As a person who has not read anything by Lara Casey before, I appreciated the marriage of testimony and practical advice derived from her experiences contained in this book. Lara’s writing is relatable for women in any stage in their lives. The format made sense and was easy to navigate. I also like the writing prompts throughout.

Study | Therefore

Matthew 28:18-20

Because Jesus has all authority, we are to GO!

In this story from the Bible, Jesus gives a command that is just as relevant today as it was when Peter and the other disciples heard it 2,000 years ago.

Then Jesus came to them and said, “All authority in heaven and on earth has been given to me. Therefore go and make disciples of all nations, baptizing them in the name of the Father and of the Son and of the Holy Spirit, and teaching them to obey everything I have commanded you. And surely I am with you always, to the very end of the age.”

The word “therefore” is used all throughout the Bible, and in our lives today. “Therefore” means that x leads directly to y. Simple cause and effect, right?

Even though Jesus speaks clearly, his command is not the easiest to carry out.

Jesus says that because he has complete authority, the disciples and all his followers are to go and continue going for all their days to make disciples in every place on earth. The Kingdom of God is not limited to peoples of certain races, upbringing, geographical locations, anything. Jesus is sure to say, make disciples of all nations!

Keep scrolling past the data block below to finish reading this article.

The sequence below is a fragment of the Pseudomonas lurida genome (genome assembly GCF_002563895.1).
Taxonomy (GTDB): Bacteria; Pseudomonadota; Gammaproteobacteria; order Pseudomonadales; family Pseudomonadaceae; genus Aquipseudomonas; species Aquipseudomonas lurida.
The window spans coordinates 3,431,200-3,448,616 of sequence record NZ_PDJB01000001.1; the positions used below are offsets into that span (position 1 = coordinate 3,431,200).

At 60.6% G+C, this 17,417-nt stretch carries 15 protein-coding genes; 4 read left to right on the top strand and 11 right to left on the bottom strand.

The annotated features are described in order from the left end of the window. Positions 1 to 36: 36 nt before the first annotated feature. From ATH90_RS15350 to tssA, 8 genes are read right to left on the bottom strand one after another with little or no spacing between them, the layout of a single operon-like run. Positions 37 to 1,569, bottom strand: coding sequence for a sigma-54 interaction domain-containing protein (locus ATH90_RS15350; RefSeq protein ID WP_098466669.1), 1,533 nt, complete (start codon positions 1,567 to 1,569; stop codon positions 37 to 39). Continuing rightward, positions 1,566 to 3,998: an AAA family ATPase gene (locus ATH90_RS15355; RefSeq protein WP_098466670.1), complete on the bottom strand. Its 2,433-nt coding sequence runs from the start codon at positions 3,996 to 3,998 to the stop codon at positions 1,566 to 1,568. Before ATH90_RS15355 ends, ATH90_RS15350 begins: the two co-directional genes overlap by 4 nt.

He gives distinct instructions on how to make more disciples, expanding the Kingdom. Jesus directs the disciples to grow their numbers by baptizing people in the name of God, Jesus, and the Holy Spirit. He also tells the disciples to raise new believers up by teaching them to obey everything he has commanded during his time on Earth.

Jesus, speaking from his place of power as conqueror of death, confers the holy purpose of growing God’s Kingdom to his disciples. He has established the Kingdom on Earth and now hands his mission to the eleven. Jesus gives them the blueprints, the plans to continue growing the Kingdom – by making disciples, and baptizing and teaching new followers. But beyond all this, Jesus provides sustenance to follow through on all these commands.

Jesus gives the disciples the promise of his presence. “Surely I am with you always, to the very end of the age.” Be encouraged as you go to carry out this mission!

Questions for discussion:

  1. What is the Kingdom of God? What does it mean to you?
  2. How do you grow the Kingdom? Look at the main action verbs of the passage.
  3. What are we saying to Jesus if we do not follow through on those verbs? What does inaction say of Jesus’ authority over your life?

Reading | Week 20

Day 1 // Matthew 18:10-14

At this point in time are you the one the Shepard seeks, or one of the ninety-nine in full community with the flock? Do you feel like you’re a combination of both?

Day 2 // Matthew 18:15-20

Why do you think it’s so important that the church have a method of correcting its members?

Day 3 // Matthew 18:21-22

Do you ever get tired of forgiving? Pray for renewal and grace.

Day 4 // Matthew 18:23-35

Take time to read through this parable slowly. How can you take this lesson to heart and apply it?

Day 5 // Matthew 19:1-12

Jesus brings Genesis into modern context in this passage. How can you apply Old Testament truths like purity to your daily life?